Rabiya (Fresh Fava Bean Maqluba)

Muzna Bishara

2½ hours

Serves 6-10

Rabiya (Fresh Fava Bean Maqluba). Photo by Matan Choufan.

Maqluba is the flagship dish of Palestinian cuisine. It is said to have originated in Jerusalem in 1187, and that it was Saladin, the sultan of Egypt and Syria, who changed its name from baitenjaniyeh (eggplant) to maqluba (upside-down) when he requested some of that “upside-down dish” at the feast celebrating conquering Jerusalem. A classic maqluba, as its former name suggests, contains eggplant and caramelized onions. Over time, carrots and cauliflower were also added to the ingredients list and today there are also versions with potatoes, tomatoes, and even bell peppers.

The original maqluba was prepared with bulgur, which was widely available while rice was reserved exclusively for the rich. Over time, trade routes improved and rice prices dropped, and the grains quickly replacing bulgur in many Palestinian dishes. There’s even a proverb “العز للرز والبرغل شنق حاله” that translates roughly to: splendor for the rice and hanging for the bulgur. (Crushed by everyone’s adoration of rice, bulgur hung himself.)

Maqluba is traditionally served on Fridays, and you will find it served in most homes in the country on the first day of Ramadan, and several more times during the month. The following recipe is a hybrid between the classic maqluba and rabiya (meaning “spring”), another seasonal dish consisting of rice and fresh fava beans. Since this year the month of Ramadan is observed in the spring this hybrid offers a new and refreshing flavor.


  • For the lamb:
  • 50 grams (3½ tablespoons) butter
  • 1½ kg (3.3lb) lamb ossobuco (cross-cut veal shanks), about 4 pieces
  • 2 large onions, halved and thinly sliced
  • 2 carrots, peeled and sliced
  • 1 leek, sliced
  • 3-4 garlic cloves, peeled
  • 4 fresh hyssop twigs
  • ½ tablespoon black peppercorns
  • 3-4 whole cardamom pods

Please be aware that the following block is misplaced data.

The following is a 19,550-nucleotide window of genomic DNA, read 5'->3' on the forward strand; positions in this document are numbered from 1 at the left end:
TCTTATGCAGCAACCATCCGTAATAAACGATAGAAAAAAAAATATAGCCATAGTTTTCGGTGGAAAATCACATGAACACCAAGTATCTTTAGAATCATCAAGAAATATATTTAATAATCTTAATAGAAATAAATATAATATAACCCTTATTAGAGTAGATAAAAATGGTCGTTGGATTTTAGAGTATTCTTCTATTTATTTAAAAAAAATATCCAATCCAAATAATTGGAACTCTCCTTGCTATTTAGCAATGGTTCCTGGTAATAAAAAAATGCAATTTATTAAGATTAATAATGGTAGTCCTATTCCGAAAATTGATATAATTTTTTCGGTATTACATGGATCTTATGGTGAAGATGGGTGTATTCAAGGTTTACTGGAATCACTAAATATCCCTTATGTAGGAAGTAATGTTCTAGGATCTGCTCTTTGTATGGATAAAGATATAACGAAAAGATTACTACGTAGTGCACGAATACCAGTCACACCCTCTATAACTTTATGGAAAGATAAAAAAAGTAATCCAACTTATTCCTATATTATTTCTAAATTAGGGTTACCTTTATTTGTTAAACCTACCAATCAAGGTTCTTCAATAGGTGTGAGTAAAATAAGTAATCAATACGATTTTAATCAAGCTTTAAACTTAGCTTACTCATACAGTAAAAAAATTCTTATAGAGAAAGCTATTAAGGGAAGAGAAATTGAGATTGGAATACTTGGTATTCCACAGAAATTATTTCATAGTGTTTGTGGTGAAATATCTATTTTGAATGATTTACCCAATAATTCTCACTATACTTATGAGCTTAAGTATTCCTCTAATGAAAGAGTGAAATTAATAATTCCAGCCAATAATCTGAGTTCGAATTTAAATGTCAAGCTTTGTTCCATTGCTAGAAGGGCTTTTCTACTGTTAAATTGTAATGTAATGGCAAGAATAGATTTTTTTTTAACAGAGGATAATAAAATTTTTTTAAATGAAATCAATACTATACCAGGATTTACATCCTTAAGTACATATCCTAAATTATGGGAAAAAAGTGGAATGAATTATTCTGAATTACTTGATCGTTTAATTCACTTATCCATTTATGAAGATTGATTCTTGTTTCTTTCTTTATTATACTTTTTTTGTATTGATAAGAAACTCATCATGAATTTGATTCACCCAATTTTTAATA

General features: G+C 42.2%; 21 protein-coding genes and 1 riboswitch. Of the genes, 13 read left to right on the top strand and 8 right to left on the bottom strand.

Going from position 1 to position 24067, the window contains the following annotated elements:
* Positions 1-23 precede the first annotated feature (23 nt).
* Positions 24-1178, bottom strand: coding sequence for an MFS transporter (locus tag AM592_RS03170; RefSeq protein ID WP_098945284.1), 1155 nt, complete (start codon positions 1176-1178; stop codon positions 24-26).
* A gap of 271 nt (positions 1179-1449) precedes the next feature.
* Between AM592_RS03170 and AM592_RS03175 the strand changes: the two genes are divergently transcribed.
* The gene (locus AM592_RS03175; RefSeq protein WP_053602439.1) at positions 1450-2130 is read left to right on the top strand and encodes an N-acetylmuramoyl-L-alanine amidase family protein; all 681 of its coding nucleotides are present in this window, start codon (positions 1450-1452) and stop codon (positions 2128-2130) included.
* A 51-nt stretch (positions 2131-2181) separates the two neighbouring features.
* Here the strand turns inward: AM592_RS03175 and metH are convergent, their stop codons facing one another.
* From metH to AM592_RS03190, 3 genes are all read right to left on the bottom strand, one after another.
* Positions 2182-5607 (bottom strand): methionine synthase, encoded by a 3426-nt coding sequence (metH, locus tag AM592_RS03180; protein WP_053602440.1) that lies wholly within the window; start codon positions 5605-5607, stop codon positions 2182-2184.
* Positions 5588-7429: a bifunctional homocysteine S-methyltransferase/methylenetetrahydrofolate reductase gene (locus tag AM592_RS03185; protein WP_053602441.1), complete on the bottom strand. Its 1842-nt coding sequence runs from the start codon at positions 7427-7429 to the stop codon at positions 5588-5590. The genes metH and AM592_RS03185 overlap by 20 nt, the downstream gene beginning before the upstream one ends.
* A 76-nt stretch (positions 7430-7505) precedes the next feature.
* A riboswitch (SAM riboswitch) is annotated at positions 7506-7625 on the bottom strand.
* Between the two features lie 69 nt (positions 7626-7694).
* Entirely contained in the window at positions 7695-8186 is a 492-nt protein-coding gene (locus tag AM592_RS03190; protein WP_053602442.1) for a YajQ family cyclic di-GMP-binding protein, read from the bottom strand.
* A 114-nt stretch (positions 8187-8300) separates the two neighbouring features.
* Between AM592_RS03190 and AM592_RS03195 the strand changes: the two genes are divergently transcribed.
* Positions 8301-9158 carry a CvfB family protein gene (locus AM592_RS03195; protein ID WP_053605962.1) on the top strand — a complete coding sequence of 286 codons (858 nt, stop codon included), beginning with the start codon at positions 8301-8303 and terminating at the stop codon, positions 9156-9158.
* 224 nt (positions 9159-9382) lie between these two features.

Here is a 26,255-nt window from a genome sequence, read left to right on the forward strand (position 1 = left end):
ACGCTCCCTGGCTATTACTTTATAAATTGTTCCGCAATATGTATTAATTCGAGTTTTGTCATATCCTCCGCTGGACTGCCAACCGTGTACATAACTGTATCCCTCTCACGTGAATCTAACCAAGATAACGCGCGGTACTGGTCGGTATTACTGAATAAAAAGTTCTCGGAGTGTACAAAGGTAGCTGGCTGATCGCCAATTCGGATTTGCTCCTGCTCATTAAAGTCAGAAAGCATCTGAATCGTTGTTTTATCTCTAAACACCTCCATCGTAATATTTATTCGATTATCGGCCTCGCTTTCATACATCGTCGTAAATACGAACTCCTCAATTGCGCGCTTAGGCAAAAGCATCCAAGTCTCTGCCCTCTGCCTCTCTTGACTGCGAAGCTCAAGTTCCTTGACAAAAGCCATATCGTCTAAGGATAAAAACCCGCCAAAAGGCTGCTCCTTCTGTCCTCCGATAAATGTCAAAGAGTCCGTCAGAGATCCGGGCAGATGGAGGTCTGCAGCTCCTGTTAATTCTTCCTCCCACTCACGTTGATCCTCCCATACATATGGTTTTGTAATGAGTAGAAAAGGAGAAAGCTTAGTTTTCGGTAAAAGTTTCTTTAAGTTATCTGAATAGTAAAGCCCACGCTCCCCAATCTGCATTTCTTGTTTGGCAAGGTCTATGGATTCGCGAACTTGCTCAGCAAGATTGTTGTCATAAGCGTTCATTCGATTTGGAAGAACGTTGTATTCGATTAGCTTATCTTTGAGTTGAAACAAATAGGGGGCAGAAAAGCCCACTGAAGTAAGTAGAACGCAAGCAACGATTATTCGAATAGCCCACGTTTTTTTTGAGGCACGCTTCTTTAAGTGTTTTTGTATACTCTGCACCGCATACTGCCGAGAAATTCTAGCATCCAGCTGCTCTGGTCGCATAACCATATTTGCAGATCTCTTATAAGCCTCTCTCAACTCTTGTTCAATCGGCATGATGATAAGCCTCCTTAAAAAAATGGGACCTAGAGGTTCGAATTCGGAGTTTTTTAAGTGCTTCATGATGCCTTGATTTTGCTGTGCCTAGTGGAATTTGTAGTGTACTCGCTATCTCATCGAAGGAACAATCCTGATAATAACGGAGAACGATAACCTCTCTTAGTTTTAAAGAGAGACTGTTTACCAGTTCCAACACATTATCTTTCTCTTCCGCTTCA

• 2 bay leaves
  • 5 Allspice pepper
  • 1 cinnamon stick
  • 1 whole clove
  • 2 liters (2qt) water or lamb stock
  • Salt
  • For the Maqluba:
  • 5 tablespoons olive oil
  • 3 cups fresh broad bean, without the pods (or fresh/frozen broad beans/ peas)
  • 2½ cups basmati or jasmine rice
  • 1 teaspoon Baharat spice mix
  • ½ teaspoon turmeric
  • 1 teaspoon ground black pepper 
  • Salt
  • 30 grams (2 tablespoons) butter
  • To serve:
  • 5 tablespoons pine nuts, almonds, cashews, or a mixture, toasted
  • 2 tablespoons chopped parsley


  1. Prepare the lamb: Melt the butter in a large pot until it browns, add the veal shanks and brown nicely on all sides. Add the onion and fry for 3 minutes.
  2. Add the vegetables and the dry spices (do not add the salt yet), mix well and fry for 5 minutes. Pour the water to cover the vegetables and bring to a boil. Season generously with salt, cover, reduce to a low heat and cook until the meat softens and falls off the bone, 1½ hours.
  3. Remove the veal shanks from the broth and discard the bones. Shred the meat into pieces. Set aside a fifth of the amount in a separate bowl and cover with some of the cooking liquid (to serve as garnish). Strain the broth and discard the vegetables and spices.
  4. Prepare the Maqluba: Heat 4 tablespoons of olive oil in a small frying pan and add the broad beans. Fry until the beans soften, about 6 minutes. Release the large legumes from their outer skin. The small ones can be left as they are. (If using peas, skip the frying step and instead blanch them in lamb stock for 5 minutes).
  5. Rinse the rice and strain. Add 1 tablespoon olive oil, Baharat, turmeric, salt, pepper and half of the broad beans and mix well.
  6. Melt 1 tablespoon of butter in a large non-stick pot. Add the remaining beans, spread to an even layer, and top with the pieces of meat. Add the rice and spread to an even layer. Add 3¾ cups of the reserved lamb stock and bring to a boil. Reduce to a low heat, cover and cook until the rice is cooked through, 20 minutes. Let the pot stand, covered, for 10 minutes. 
  7. Meanwhile, toast the nuts in a hot oven or a dry skillet.
  8. To serve: drain and shred the reserved meat. Fry in a pan with 1 tablespoon of melted butter until nicely browned.
  9. Turn the pot onto a large serving plate and sprinkle the fried meat, nuts and chopped parsley on top.

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